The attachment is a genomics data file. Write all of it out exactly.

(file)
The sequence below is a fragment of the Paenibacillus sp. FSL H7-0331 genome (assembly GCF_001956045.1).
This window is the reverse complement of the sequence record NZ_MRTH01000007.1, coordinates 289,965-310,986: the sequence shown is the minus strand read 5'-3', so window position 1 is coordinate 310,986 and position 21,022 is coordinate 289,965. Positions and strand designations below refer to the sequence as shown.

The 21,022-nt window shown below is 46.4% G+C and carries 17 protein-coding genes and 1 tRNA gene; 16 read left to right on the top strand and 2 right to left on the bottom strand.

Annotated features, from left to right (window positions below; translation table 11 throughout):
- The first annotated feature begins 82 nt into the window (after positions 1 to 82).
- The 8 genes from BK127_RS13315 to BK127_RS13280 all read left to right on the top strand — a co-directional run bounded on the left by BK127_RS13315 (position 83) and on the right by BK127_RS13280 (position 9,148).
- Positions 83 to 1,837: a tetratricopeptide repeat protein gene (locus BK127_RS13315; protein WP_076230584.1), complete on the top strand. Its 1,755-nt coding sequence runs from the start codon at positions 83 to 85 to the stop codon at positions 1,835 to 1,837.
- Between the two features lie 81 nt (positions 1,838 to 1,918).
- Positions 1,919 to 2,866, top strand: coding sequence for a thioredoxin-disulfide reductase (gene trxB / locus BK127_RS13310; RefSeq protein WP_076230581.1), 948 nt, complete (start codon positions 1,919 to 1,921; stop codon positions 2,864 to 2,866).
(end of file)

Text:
The sequence below is a fragment of the Paenibacillus sp. FSL H7-0331 genome (assembly GCF_001956045.1).
This window is the reverse complement of the sequence record NZ_MRTH01000007.1, coordinates 289,965-310,986: the sequence shown is the minus strand read 5'-3', so window position 1 is coordinate 310,986 and position 21,022 is coordinate 289,965. Positions and strand designations below refer to the sequence as shown.

The 21,022-nt window shown below is 46.4% G+C and carries 17 protein-coding genes and 1 tRNA gene; 16 read left to right on the top strand and 2 right to left on the bottom strand.

Annotated features, from left to right (window positions below; translation table 11 throughout):
- The first annotated feature begins 82 nt into the window (after positions 1 to 82).
- The 8 genes from BK127_RS13315 to BK127_RS13280 all read left to right on the top strand — a co-directional run bounded on the left by BK127_RS13315 (position 83) and on the right by BK127_RS13280 (position 9,148).
- Positions 83 to 1,837: a tetratricopeptide repeat protein gene (locus BK127_RS13315; protein WP_076230584.1), complete on the top strand. Its 1,755-nt coding sequence runs from the start codon at positions 83 to 85 to the stop codon at positions 1,835 to 1,837.
- Between the two features lie 81 nt (positions 1,838 to 1,918).
- Positions 1,919 to 2,866, top strand: coding sequence for a thioredoxin-disulfide reductase (gene trxB / locus BK127_RS13310; RefSeq protein WP_076230581.1), 948 nt, complete (start codon positions 1,919 to 1,921; stop codon positions 2,864 to 2,866).